I think your statement about Labour, SNP and LibDems is a bit generalised - I don't think they all have the exact same approach. However it is true that very many of them have voted tactically for No Deal and those tactics have failed and they are taking a big risk with our future. From what I have seen and heard the LibDems are openly campaigning to remain in the EU and this is outright defiance of the people's democratic mandate to leave the EU. I haven't heard much about Labour recently but I understand that they are campaigning for a referendum after a general election, though Jeremy Corbyn said he won't actively campaign one way or the other in such a referendum. This in my opinion shows he's weakening. As for the SNP, while the Government is trying to keep the country united (ie keep Northern Ireland 100% with the Mainland), the SNP is still banging on about Scottish independence so they can have their own way with EU membership. It's all pie in the sky which can not be achieved by 31/10/19. All the noise they are all making is just clutching at straws or downright self-interestedness and the Government is not fooled at all (though some Conservative rebels might be).
I hear today that Boris Johnson is formulating a new plan for the Irish Border and that he will give the EU an ultimatum deadline before 31/10/19. I support Boris Johnson if he's being genuine but I can't help thinking that his approach is flawed and I don't think this latest attempt has much chance. I think everyone has to see sense in this matter, but most of all Parliament. The future of our country rests with just approximately 650 MPs coming to their senses.
 

CommonSense

Standard Member
You misunderstood. Trust has nothing to do with anything when there are agreements involved. The agreement take precedence over any kind of trust that may or may not be there. It’s an irrelevance.
But there is no agreement, is there? There is a proposal but it doesn't become an agreement until ratified by both sides. The trust required is that the proposed agreement is fair. If the Withdrawal Agreement was ratified and either said then breaks it then there should be redress through an international court.
 

Bl4ckGryph0n

Distinguished Member
But there is no agreement, is there? There is a proposal but it doesn't become an agreement until ratified by both sides. The trust required is that the proposed agreement is fair. If the Withdrawal Agreement was ratified and either said then breaks it then there should be redress through an international court.
Well, there is no agreement that is agreeable ;) It was voted down 3 times. And the point I highlighted plays a big part in that. Don't get why you keep on going on about trust, trust has no meaning in this context.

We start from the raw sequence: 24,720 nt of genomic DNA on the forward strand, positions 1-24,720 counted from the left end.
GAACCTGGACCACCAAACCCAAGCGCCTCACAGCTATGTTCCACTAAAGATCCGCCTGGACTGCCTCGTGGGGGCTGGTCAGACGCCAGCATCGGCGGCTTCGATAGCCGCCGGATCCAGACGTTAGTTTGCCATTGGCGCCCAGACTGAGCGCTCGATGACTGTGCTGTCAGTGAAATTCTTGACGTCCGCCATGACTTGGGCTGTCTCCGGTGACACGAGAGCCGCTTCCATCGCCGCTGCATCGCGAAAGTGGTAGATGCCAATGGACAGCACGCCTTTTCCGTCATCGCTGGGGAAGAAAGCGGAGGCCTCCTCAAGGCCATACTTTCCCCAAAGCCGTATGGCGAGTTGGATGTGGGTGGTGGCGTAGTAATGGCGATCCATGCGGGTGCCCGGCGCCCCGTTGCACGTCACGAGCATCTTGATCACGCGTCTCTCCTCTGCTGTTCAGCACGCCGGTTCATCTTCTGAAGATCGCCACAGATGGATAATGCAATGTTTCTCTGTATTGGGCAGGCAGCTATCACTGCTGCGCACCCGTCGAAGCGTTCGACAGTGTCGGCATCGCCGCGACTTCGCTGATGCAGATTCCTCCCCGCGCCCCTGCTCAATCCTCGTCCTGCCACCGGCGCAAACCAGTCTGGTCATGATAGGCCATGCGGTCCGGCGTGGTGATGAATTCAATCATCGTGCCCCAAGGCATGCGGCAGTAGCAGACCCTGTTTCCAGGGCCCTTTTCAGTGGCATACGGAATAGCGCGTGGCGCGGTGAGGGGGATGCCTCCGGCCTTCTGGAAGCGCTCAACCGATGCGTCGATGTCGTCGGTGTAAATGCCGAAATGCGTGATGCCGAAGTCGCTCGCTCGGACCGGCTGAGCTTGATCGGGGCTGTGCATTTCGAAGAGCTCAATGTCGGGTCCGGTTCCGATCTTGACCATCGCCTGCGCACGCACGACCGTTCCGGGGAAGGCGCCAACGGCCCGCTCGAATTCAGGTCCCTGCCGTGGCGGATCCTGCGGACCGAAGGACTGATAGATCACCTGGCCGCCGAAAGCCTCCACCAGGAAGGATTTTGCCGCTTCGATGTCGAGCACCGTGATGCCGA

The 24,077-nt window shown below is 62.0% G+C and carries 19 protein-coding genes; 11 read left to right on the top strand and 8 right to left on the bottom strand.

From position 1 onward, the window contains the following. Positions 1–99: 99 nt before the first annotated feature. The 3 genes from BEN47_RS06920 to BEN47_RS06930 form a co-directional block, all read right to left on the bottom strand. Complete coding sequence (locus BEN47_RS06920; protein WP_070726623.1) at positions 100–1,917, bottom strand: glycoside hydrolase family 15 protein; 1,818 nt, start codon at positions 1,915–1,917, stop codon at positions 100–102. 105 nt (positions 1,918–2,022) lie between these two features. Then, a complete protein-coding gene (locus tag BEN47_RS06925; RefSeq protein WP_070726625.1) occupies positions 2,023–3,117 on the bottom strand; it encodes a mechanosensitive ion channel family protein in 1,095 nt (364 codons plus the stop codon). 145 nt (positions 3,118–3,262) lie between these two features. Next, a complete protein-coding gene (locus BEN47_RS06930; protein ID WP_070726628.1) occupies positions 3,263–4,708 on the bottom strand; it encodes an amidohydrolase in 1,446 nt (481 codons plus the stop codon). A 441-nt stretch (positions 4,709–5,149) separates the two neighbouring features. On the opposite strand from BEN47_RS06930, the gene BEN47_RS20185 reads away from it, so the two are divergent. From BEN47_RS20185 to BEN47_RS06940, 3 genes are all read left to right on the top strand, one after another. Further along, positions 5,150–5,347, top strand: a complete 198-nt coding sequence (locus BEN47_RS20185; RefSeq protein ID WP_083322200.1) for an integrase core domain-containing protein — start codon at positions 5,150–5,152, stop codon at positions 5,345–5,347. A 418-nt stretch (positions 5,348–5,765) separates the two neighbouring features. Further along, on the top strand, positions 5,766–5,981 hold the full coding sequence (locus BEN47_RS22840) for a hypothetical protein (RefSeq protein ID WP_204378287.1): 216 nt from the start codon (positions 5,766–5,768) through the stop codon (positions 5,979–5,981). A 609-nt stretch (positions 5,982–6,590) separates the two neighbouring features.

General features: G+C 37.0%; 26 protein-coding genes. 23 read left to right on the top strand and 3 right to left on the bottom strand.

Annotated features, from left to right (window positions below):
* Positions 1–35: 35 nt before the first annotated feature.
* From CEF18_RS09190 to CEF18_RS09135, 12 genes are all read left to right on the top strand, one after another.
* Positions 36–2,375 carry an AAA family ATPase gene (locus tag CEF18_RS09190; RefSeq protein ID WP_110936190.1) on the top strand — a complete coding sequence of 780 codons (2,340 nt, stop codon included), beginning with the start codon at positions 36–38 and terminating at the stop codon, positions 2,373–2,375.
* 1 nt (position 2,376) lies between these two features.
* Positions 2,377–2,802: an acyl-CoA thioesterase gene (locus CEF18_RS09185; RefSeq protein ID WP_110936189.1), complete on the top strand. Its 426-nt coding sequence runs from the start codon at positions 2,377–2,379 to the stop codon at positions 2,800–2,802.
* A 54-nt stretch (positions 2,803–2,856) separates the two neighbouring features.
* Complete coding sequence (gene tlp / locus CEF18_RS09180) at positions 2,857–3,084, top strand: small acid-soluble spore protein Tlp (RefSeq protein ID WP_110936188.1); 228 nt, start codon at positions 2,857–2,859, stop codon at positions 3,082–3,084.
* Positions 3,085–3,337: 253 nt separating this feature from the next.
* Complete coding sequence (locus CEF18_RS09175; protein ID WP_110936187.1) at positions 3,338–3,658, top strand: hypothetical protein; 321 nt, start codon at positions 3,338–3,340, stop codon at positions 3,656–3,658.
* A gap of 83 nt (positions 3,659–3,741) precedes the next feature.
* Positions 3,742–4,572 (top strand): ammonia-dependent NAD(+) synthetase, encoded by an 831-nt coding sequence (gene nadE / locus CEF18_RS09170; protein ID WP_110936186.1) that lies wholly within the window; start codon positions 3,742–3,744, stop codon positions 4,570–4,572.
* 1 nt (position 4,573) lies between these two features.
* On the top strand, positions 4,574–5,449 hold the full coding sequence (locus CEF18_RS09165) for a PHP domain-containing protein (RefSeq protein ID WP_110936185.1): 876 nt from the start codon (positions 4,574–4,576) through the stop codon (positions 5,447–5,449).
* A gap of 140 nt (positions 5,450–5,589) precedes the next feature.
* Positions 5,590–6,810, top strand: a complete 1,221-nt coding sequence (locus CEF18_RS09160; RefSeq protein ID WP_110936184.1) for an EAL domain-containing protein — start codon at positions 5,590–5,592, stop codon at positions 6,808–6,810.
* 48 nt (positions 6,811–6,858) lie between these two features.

CommonSense

Standard Member
Well, there is no agreement that is agreeable ;) It was voted down 3 times. And the point I highlighted plays a big part in that. Don't get why you keep on going on about trust, trust has no meaning in this context.
Your previous comment 'Trust has nothing to do with anything when there are agreements involved. The agreement take precedence over any kind of trust that may or may not be there. It’s an irrelevance.' plus your latest comment above implies that a proposal can be made which is 100% agreeable to both parties and that ratifying it would be no problem to either of them. If that is the case, where is this ` dead-cert, no-strings-attached, no-trust-required' proposal? It doesn't so far exist and I am sure that if anyone can come up with one before 31/10/19 they will be hailed a hero.
 

Bl4ckGryph0n

Distinguished Member
Your previous comment 'Trust has nothing to do with anything when there are agreements involved. The agreement take precedence over any kind of trust that may or may not be there. It’s an irrelevance.' plus your latest comment above implies that a proposal can be made which is 100% agreeable to both parties and that ratifying it would be no problem to either of them. If that is the case, where is this ` dead-cert, no-strings-attached, no-trust-required' proposal? It doesn't so far exist and I am sure that if anyone can come up with one before 31/10/19 they will be hailed a hero.
Flipping heck you are hard work. That is because the draft withdrawal agreement that was put forward contained clauses that aren’t agreeable. No point signing something that is not agreeable and just trust that it will never be used.
Have you ever contracted for something? This really isn’t rocket science.